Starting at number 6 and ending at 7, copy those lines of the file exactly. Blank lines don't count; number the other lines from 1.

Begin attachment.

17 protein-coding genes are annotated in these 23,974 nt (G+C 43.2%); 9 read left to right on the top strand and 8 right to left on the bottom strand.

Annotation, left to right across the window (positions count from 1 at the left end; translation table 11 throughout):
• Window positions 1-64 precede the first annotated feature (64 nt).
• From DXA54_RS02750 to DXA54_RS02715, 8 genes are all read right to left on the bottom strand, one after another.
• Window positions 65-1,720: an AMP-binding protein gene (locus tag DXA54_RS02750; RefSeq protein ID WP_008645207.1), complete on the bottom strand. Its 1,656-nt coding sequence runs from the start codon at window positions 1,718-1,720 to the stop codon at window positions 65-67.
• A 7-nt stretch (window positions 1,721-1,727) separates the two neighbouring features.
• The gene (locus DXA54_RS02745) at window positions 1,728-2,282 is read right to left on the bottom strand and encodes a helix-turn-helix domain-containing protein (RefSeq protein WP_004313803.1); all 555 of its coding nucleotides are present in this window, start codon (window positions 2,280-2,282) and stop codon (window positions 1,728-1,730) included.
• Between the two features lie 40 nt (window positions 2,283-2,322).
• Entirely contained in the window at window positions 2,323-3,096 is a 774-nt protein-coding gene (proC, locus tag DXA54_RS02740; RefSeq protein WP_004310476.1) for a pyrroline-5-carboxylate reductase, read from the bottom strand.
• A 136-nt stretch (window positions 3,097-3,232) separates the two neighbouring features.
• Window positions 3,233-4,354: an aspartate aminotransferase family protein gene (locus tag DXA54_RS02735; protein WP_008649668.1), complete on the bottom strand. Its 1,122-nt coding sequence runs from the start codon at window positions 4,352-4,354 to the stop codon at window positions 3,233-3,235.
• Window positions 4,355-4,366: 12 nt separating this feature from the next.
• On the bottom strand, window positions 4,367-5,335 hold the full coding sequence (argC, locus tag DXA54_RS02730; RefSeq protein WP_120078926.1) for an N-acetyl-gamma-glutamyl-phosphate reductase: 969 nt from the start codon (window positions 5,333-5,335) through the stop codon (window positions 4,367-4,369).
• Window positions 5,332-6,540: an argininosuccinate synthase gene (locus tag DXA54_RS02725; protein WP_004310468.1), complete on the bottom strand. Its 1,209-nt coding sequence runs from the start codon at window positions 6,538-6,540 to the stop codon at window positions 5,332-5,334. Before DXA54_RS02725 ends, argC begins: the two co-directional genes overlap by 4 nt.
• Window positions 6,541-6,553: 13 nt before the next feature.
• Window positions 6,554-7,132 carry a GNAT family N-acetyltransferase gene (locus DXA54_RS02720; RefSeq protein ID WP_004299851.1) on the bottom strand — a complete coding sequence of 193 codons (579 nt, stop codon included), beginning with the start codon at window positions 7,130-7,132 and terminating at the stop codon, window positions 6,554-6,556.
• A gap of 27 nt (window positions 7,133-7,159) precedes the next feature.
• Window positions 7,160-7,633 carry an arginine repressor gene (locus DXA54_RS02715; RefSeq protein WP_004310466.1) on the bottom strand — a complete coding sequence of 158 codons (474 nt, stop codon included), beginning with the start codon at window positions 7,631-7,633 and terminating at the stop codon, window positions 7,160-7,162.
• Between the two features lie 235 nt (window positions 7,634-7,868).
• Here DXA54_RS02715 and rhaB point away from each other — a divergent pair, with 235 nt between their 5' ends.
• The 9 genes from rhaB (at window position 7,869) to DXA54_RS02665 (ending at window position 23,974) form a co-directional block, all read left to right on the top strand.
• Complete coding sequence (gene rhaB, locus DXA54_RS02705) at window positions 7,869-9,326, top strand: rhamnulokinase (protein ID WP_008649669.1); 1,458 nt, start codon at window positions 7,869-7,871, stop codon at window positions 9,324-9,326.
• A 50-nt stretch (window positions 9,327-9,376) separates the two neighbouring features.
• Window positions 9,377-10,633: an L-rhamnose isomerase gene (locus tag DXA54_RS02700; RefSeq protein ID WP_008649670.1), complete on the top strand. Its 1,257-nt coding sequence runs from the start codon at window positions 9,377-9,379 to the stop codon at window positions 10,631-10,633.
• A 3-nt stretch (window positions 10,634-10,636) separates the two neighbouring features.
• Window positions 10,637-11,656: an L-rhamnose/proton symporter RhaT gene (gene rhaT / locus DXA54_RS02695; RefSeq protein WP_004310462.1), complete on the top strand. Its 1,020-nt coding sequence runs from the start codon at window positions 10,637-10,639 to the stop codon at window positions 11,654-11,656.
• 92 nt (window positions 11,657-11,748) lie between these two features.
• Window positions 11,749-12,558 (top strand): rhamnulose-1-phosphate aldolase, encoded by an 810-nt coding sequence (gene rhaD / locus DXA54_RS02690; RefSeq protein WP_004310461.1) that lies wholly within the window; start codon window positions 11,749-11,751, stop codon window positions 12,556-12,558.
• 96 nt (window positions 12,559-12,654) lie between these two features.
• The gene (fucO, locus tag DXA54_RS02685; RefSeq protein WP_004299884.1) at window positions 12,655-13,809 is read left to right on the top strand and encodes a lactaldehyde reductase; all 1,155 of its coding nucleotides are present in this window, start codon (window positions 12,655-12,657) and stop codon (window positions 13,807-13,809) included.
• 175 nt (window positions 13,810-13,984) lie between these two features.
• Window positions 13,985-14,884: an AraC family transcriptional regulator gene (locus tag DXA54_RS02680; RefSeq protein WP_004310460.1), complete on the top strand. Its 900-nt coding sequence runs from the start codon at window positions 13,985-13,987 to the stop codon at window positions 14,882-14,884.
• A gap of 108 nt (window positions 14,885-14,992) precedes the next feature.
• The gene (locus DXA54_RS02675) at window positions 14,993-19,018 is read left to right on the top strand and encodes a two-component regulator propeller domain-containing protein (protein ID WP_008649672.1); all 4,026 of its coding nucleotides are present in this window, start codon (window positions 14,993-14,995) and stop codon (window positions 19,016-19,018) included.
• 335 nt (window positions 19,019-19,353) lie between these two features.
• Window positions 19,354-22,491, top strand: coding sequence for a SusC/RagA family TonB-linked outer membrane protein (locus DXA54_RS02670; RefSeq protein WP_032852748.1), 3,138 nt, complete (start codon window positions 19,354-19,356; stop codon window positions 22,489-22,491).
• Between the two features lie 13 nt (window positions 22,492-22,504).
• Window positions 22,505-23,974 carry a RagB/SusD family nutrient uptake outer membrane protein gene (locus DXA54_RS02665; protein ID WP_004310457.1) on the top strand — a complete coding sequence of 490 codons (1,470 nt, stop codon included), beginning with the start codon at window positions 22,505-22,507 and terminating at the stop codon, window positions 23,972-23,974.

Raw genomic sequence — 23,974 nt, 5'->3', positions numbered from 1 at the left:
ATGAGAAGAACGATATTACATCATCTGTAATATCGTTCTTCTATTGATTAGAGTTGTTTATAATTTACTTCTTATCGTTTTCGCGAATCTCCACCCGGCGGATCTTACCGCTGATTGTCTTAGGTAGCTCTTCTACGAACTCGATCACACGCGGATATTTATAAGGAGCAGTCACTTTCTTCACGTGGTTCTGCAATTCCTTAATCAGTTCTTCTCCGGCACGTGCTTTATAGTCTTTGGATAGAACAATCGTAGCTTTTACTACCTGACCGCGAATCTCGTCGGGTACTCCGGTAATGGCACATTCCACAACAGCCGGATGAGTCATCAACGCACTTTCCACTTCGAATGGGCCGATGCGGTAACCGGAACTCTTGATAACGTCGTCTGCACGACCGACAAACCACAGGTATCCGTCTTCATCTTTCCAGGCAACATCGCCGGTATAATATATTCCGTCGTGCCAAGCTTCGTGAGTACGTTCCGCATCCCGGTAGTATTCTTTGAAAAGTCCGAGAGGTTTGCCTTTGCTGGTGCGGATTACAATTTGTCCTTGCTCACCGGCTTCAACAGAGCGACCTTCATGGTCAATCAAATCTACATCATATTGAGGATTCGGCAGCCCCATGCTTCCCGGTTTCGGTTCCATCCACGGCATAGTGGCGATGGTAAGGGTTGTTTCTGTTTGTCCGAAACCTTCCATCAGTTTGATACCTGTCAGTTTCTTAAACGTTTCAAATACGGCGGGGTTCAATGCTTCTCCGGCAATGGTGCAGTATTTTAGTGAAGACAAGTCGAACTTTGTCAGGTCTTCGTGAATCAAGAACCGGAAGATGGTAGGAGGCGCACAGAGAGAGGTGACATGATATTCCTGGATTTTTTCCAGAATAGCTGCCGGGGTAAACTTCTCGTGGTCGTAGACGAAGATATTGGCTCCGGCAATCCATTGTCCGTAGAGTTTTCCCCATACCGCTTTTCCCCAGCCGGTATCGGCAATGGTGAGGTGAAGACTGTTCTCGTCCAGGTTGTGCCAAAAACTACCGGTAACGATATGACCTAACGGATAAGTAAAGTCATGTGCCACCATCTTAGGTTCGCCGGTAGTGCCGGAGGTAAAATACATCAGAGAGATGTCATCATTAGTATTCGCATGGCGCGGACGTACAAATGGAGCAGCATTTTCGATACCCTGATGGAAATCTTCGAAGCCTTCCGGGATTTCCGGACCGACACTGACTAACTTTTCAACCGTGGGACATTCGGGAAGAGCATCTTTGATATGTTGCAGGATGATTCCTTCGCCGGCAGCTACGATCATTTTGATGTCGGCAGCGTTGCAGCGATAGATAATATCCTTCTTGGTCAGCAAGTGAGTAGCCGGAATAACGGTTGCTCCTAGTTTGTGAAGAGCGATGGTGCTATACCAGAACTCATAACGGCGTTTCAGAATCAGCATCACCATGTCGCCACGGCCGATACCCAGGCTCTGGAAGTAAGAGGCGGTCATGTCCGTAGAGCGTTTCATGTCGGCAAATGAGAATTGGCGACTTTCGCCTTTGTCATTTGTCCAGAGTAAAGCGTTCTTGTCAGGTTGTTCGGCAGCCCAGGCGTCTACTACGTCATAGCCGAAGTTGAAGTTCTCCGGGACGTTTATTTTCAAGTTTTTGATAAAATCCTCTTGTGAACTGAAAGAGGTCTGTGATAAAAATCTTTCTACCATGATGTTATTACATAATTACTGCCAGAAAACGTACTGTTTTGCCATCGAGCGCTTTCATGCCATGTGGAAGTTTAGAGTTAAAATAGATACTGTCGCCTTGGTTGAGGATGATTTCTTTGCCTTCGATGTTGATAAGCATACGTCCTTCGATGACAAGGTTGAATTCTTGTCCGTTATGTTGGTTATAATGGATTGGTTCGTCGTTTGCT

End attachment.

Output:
• A 7-nt stretch (window positions 1,721-1,727) separates the two neighbouring features.
• The gene (locus DXA54_RS02745) at window positions 1,728-2,282 is read right to left on the bottom strand and encodes a helix-turn-helix domain-containing protein (RefSeq protein WP_004313803.1); all 555 of its coding nucleotides are present in this window, start codon (window positions 2,280-2,282) and stop codon (window positions 1,728-1,730) included.